Look no further than Hertz’s series of TV spots, featuring NFL superstar Tom Brady touting Tesla rentals, which aired during this year’s Super Bowl. Hertz has also created a dedicated area on its website to help educate drivers about electric vehicles.

Rent electric vehicles from companies focused on ESG and carbon neutrality

A primary target for Hertz, according to Woronka, is the enterprise market. “The leisure customer might think it’s cool to drive an electric car, but the longest game is on the business side,” he said.

Beyond comparing the costs of employees driving EVs versus ICE cars — currently skewed by the national average of about $5 for a gallon of regular gasoline — companies see EVs as a quantifiable way to reduce their greenhouse gas (GHG) emissions, achieve net zero goals, and build their environmental, social and governance (ESG) authenticity with sustainability investors and advocacy groups.

“Initial research showed that corporate accounts would be willing to pay a premium for electric vehicles,” Woronka said, “because it helps them achieve some of their ESG goals.”

Unsurprisingly, rental companies themselves are embracing this concept, said Sara Forni, director of clean vehicles for the nonprofit Corporate Electric Vehicle Alliance (CEVA). While they “certainly want to have more butts in EV seats,” she said, “they also want to meet their sustainability goals and their greenhouse gas emission reduction goals.”

Siemens US, a subsidiary of the Germany-based conglomerate, is a flagship member of CEVA and was part of the launch of the Hertz EV program last fall. “We fully support our global decarbonization and ESG goals,” said Randall Achterberg, Head of North America Travel Products, “and our fleet has the largest Scope 1 emissions footprint and we are already making progress with a strategy aggressive transition to electric vehicles”, referring to GHGs produced by Siemens’ U.S. fleet of nearly 10,000 vehicles. “On the business travel side, we want to expand the use of electric vehicles by our employees.”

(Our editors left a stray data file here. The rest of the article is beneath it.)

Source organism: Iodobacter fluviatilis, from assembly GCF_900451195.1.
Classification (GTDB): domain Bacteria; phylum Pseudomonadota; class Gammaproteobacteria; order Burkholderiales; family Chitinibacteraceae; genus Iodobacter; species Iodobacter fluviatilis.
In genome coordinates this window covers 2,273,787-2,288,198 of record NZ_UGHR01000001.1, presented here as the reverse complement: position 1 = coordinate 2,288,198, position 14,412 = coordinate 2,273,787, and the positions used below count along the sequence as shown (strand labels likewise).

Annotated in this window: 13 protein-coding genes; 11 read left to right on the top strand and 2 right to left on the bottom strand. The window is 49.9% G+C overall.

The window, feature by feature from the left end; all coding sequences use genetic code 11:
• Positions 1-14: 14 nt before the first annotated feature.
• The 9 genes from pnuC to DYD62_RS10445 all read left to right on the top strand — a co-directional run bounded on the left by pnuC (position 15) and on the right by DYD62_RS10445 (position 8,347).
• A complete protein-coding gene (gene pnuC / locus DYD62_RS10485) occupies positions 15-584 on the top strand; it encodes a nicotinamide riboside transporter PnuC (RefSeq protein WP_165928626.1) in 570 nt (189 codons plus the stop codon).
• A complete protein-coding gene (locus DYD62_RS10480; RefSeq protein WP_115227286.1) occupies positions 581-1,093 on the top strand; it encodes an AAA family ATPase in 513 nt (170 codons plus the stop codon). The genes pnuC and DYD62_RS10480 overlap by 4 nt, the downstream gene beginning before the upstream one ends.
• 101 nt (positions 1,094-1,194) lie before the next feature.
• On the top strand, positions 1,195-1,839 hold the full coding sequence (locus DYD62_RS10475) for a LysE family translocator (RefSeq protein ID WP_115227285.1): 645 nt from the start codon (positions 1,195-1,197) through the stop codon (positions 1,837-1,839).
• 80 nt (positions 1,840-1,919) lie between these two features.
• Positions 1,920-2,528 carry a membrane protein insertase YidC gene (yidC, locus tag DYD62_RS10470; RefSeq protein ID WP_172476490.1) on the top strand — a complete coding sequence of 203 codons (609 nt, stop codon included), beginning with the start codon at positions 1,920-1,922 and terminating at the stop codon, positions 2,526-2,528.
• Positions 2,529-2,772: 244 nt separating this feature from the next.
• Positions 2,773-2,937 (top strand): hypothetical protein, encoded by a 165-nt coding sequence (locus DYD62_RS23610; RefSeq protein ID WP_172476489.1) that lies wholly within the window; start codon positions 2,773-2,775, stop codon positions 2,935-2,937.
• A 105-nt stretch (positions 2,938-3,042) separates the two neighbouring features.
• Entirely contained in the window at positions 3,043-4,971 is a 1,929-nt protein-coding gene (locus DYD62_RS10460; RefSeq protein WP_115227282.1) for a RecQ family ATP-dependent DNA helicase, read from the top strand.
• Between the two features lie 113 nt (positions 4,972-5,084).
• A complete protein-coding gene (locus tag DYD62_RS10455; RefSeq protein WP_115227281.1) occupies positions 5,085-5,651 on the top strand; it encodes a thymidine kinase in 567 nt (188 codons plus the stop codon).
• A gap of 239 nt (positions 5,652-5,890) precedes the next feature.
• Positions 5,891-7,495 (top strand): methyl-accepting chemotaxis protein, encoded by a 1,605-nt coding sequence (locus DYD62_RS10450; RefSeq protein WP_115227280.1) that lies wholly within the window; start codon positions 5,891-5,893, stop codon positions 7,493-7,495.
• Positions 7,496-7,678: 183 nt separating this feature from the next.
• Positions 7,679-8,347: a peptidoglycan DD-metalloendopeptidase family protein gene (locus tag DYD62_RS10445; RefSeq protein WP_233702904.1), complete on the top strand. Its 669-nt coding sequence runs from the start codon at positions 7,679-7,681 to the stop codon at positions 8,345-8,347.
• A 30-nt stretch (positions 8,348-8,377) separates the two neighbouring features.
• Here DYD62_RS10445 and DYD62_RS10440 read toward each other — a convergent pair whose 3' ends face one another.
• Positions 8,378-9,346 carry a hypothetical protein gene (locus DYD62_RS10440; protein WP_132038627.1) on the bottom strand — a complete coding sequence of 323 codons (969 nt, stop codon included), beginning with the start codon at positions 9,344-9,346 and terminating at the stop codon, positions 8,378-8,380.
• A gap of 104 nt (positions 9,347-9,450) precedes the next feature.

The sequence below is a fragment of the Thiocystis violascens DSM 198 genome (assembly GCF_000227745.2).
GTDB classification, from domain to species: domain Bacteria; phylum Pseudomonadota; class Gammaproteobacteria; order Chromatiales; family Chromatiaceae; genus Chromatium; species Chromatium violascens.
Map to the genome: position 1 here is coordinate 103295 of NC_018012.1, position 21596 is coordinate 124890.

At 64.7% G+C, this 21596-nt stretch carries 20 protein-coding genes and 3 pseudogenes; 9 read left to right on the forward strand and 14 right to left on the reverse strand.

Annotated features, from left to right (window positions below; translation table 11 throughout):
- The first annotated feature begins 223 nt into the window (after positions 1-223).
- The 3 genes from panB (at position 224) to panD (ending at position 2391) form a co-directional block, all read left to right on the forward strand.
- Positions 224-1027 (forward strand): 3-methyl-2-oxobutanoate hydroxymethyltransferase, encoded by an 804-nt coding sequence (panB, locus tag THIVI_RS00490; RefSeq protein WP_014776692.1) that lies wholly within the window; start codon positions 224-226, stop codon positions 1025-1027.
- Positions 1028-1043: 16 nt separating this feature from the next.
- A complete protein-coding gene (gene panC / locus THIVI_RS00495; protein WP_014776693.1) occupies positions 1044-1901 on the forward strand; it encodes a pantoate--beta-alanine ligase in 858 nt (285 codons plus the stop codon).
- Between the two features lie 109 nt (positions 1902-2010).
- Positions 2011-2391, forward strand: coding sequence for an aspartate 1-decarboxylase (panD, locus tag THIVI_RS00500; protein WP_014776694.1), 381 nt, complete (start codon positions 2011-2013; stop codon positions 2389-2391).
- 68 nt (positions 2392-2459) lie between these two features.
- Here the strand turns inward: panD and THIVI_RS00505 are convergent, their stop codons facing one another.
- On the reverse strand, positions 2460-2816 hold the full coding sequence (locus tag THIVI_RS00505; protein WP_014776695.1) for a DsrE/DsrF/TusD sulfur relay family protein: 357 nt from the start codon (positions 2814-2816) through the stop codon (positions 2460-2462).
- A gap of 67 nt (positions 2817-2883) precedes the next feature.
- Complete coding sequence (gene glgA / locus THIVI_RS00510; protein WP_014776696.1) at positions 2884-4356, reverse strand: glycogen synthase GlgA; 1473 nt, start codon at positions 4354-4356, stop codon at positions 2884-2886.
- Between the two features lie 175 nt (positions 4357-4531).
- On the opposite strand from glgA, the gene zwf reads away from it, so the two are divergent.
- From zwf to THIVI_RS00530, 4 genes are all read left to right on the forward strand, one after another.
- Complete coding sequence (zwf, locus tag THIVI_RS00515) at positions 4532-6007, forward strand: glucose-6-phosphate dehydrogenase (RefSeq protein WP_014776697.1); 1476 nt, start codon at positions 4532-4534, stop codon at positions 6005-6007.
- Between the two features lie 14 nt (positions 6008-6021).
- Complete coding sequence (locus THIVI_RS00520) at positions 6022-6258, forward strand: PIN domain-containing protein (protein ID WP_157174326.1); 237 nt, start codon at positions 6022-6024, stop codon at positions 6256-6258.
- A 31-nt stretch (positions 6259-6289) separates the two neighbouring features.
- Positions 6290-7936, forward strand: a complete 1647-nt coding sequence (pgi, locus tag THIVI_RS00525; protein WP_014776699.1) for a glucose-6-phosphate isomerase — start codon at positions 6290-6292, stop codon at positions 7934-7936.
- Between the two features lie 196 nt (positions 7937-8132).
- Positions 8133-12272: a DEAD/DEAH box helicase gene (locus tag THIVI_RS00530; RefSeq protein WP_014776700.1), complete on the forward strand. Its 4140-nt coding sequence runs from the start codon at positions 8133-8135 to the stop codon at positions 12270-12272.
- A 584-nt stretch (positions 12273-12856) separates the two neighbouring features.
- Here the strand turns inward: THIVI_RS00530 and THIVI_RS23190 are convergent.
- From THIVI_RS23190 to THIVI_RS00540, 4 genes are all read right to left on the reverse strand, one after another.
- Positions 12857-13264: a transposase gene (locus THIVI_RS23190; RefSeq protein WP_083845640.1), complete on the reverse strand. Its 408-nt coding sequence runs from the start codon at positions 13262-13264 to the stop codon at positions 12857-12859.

To date, Siemens has booked more than 100 electric vehicle rentals with Hertz. “We’re not pushing as hard as we’d like because they’re not ready,” Achterberg said, acknowledging the inherent hurdles in his EV rollout. Siemens is alleviating a stumbling block: It’s building electric vehicle charging stations and has pledged to manufacture one million in the United States over the next three years.

Enterprise’s First Orlando Electric Car Rental Experience

Enterprise may not be as forward-thinking as Hertz with its electric vehicle leasing program, but the privately owned, St. Louis-headquartered company has been in the exploratory phase since 2014. That’s the year where she began participating in the Drive Electric Orlando Rental Pilot. , a multi-year study sponsored by the Electrification Coalition, a Washington, D.C.-based nonprofit that advocates for electric vehicle adoption, particularly among fleet owners.